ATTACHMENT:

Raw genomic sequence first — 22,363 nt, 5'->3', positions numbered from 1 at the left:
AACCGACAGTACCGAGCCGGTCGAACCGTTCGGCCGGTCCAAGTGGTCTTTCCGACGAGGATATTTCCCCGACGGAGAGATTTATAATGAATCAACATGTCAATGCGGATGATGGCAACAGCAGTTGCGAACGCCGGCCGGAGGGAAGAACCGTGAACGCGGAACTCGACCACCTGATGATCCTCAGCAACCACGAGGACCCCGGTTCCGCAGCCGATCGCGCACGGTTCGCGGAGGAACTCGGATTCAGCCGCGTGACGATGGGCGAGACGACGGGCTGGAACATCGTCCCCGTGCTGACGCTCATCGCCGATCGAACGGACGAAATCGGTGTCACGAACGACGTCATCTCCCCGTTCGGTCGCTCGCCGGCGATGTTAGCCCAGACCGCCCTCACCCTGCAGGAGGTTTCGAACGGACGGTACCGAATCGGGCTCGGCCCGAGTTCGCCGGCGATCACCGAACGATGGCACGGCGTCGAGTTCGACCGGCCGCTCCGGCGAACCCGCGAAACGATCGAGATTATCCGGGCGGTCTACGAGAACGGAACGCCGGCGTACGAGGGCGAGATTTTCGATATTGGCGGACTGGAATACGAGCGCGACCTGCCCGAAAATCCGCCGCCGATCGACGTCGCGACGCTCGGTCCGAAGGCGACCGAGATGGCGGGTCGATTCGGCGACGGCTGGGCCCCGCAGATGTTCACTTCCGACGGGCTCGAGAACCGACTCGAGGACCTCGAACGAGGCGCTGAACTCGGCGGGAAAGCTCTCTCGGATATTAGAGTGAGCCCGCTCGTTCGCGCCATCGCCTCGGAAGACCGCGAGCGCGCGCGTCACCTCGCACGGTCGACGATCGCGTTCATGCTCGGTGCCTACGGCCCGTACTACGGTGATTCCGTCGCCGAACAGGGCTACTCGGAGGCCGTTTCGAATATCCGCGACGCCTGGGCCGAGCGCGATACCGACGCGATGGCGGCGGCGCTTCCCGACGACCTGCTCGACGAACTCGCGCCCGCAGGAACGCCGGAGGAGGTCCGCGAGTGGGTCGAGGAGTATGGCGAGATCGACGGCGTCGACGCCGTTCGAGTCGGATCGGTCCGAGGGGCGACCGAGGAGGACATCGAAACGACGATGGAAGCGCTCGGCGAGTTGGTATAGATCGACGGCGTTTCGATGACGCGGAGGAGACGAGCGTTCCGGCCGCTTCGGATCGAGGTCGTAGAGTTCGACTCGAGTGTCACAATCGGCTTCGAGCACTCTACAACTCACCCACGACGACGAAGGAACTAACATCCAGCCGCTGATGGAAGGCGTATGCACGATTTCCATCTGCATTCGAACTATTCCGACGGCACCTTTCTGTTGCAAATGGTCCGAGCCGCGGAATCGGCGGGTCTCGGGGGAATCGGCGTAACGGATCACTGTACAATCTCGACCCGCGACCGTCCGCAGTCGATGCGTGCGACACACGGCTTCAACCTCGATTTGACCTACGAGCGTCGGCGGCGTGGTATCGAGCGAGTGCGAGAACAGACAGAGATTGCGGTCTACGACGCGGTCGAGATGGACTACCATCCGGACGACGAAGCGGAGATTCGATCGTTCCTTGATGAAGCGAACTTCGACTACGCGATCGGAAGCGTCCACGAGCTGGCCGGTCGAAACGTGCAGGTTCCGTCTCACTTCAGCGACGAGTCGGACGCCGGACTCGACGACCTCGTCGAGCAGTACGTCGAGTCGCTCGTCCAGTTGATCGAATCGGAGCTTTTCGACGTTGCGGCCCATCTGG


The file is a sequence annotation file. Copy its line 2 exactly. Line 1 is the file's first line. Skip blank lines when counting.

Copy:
AACCGACAGTACCGAGCCGGTCGAACCGTTCGGCCGGTCCAAGTGGTCTTTCCGACGAGGATATTTCCCCGACGGAGAGATTTATAATGAATCAACATGTCAATGCGGATGATGGCAACAGCAGTTGCGAACGCCGGCCGGAGGGAAGAACCGTGAACGCGGAACTCGACCACCTGATGATCCTCAGCAACCACGAGGACCCCGGTTCCGCAGCCGATCGCGCACGGTTCGCGGAGGAACTCGGATTCAGCCGCGTGACGATGGGCGAGACGACGGGCTGGAACATCGTCCCCGTGCTGACGCTCATCGCCGATCGAACGGACGAAATCGGTGTCACGAACGACGTCATCTCCCCGTTCGGTCGCTCGCCGGCGATGTTAGCCCAGACCGCCCTCACCCTGCAGGAGGTTTCGAACGGACGGTACCGAATCGGGCTCGGCCCGAGTTCGCCGGCGATCACCGAACGATGGCACGGCGTCGAGTTCGACCGGCCGCTCCGGCGAACCCGCGAAACGATCGAGATTATCCGGGCGGTCTACGAGAACGGAACGCCGGCGTACGAGGGCGAGATTTTCGATATTGGCGGACTGGAATACGAGCGCGACCTGCCCGAAAATCCGCCGCCGATCGACGTCGCGACGCTCGGTCCGAAGGCGACCGAGATGGCGGGTCGATTCGGCGACGGCTGGGCCCCGCAGATGTTCACTTCCGACGGGCTCGAGAACCGACTCGAGGACCTCGAACGAGGCGCTGAACTCGGCGGGAAAGCTCTCTCGGATATTAGAGTGAGCCCGCTCGTTCGCGCCATCGCCTCGGAAGACCGCGAGCGCGCGCGTCACCTCGCACGGTCGACGATCGCGTTCATGCTCGGTGCCTACGGCCCGTACTACGGTGATTCCGTCGCCGAACAGGGCTACTCGGAGGCCGTTTCGAATATCCGCGACGCCTGGGCCGAGCGCGATACCGACGCGATGGCGGCGGCGCTTCCCGACGACCTGCTCGACGAACTCGCGCCCGCAGGAACGCCGGAGGAGGTCCGCGAGTGGGTCGAGGAGTATGGCGAGATCGACGGCGTCGACGCCGTTCGAGTCGGATCGGTCCGAGGGGCGACCGAGGAGGACATCGAAACGACGATGGAAGCGCTCGGCGAGTTGGTATAGATCGACGGCGTTTCGATGACGCGGAGGAGACGAGCGTTCCGGCCGCTTCGGATCGAGGTCGTAGAGTTCGACTCGAGTGTCACAATCGGCTTCGAGCACTCTACAACTCACCCACGACGACGAAGGAACTAACATCCAGCCGCTGATGGAAGGCGTATGCACGATTTCCATCTGCATTCGAACTATTCCGACGGCACCTTTCTGTTGCAAATGGTCCGAGCCGCGGAATCGGCGGGTCTCGGGGGAATCGGCGTAACGGATCACTGTACAATCTCGACCCGCGACCGTCCGCAGTCGATGCGTGCGACACACGGCTTCAACCTCGATTTGACCTACGAGCGTCGGCGGCGTGGTATCGAGCGAGTGCGAGAACAGACAGAGATTGCGGTCTACGACGCGGTCGAGATGGACTACCATCCGGACGACGAAGCGGAGATTCGATCGTTCCTTGATGAAGCGAACTTCGACTACGCGATCGGAAGCGTCCACGAGCTGGCCGGTCGAAACGTGCAGGTTCCGTCTCACTTCAGCGACGAGTCGGACGCCGGACTCGACGACCTCGTCGAGCAGTACGTCGAGTCGCTCGTCCAGTTGATCGAATCGGAGCTTTTCGACGTTGCGGCCCATCTGG